Funny Puns and Jokes | Almanac.com

Funny Puns and Jokes

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Let’s have some pun, I mean, fun!  Here are funny puns and jokes to bring a grin (or groan) to your day.

What’s a pun? It’s a joke that plays with words. There are many words that sound alike but have different meanings. Some puns are so bad, they’re good. We’ll let you decide …

Groan Men

  • Mahatma Gandhi, as everyone knows, walked barefoot most of the time, which produced an impressive set of calluses on his feet. He also ate very little, which made him rather frail, and with his odd diet, he suffered from bad breath. This made him a—ready?—super-callused fragile mystic hexed by halitosis.
  • Two Eskimos sitting in a kayak were chilly, but when they lit a fire in the craft, it sank, proving once again that you can’t have your kayak and heat it, too.
  • A group of chess enthusiasts checked into a hotel and were standing in the lobby discussing their recent tournament victories. After about an hour, the manager came out of the office and asked them to disperse. 
    “But why?” they asked, as they moved off.
    ​“Because,” he said, “I can’t stand chess nuts boasting in an open foyer.”

More Grins and Groans


cop_quarter_width.jpgA Vermont farmer was standing in his barnyard when an official-looking car pulled up. The driver got out and introduced himself as the local code enforcement officer.

“I was noticing your fence,” he said. “You have three 3-inch rails. You need to have either three 4-inch rails or four 3-inch rails.”

“Ya don’t say,” said the farmer.

“I’m afraid I’m going to have to write you up,” continued the code officer, but as he was doing so, he had to keep swatting away at some flies that were buzzing around his head.


“Havin’ some trouble with them circle flies, are ya?” asked the farmer.

The man stopped writing for a moment. “Well, yeah,” he said, “if that’s what they are. I’ve never heard of circle flies.”

“Well, circle flies are common on farms,” replied the farmer. “Ya see, they’re called circle flies beca

use they’re almost always found circlin’ around the back end of a horse.”

“Oh,” said the code officer, as he continued writing.

After a minute, he stopped and said, “Hey, wait a minute! Are you trying to call me a horse’s rear end?”

“Oh, no, no,” replied the farmer. “I have too much respect for code officers and the government to even think about callin’ ya that.”

“Good,” said the man, as he went back to writing the citation.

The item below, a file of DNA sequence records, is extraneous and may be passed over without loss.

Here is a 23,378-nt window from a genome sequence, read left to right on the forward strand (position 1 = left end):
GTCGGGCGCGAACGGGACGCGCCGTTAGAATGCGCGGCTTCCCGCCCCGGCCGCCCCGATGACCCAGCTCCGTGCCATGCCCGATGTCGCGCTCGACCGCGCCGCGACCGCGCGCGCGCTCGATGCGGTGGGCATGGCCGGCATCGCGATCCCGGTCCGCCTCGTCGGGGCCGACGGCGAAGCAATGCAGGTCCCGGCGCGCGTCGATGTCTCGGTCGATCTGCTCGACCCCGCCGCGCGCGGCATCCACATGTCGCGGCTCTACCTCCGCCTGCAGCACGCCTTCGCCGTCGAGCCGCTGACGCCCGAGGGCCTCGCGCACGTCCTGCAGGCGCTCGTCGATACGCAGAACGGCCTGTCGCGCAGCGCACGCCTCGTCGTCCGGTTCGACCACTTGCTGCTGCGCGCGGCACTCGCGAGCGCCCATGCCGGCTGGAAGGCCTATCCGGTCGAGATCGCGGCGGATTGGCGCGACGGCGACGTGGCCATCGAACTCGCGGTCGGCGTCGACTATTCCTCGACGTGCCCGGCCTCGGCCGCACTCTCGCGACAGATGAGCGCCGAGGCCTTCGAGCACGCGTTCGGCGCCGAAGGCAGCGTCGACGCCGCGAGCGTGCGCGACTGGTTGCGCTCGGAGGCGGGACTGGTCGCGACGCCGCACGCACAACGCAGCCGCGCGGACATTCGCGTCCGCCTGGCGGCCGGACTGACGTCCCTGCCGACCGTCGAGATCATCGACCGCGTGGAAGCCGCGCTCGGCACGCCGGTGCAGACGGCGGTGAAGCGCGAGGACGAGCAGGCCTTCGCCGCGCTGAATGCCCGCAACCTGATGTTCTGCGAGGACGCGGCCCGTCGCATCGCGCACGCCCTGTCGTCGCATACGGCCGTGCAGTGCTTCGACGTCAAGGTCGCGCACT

After a long pause, the farmer added, “Hard to fool them flies, though.”


Why Dogs and Cats Were Created

Adam said, “Lord, when I was in the Garden, you walked with me every day. I do not see you anymore, and I am lonely.”

God said, “I shall create a companion for you to always be with you and reflect My love for you. His love shall be unconditional; regardless of how selfish, childish, or unlovable you are, he will accept and love you.”

God created an animal for Adam, and it was good. And God said, “Because this animal is a reflection of My dog_and_cat_quarter_width.pnglove for you, his name shall be a reflection of My name, and you will call him ‘dog.’”

The dog lived with Adam. Adam was comforted. The dog was content and wagged his tail.

Then it came to pass that Adam’s guardian angel came to the Lord and said, “Lord, Adam has become prideful; he struts and preens and believes that he is worthy of adoration. He has learned from the dog’s devotion that he is loved, but he has no humility.”

And the Lord said, “I shall create another companion who will see him as he is and remind him of his limitations, so that he knows he is not worthy of adoration and will become humble.”

So God created the cat. The cat did not obey Adam, and when he gazed into the cat’s eyes, he was reminded that he was not the Supreme Being. He learned humility.

Adam was greatly improved.

God was pleased.

So was the dog.

The cat did not care one way or the other.

About The Author

Catherine Boeckmann

Catherine Boeckmann loves nature, stargazing, and gardening so it’s not surprise that she and The Old Farmer’s Almanac found each other. She leads digital content for the Almanac website, and is also a certified master gardener in the state of Indiana. Read More from Catherine Boeckmann

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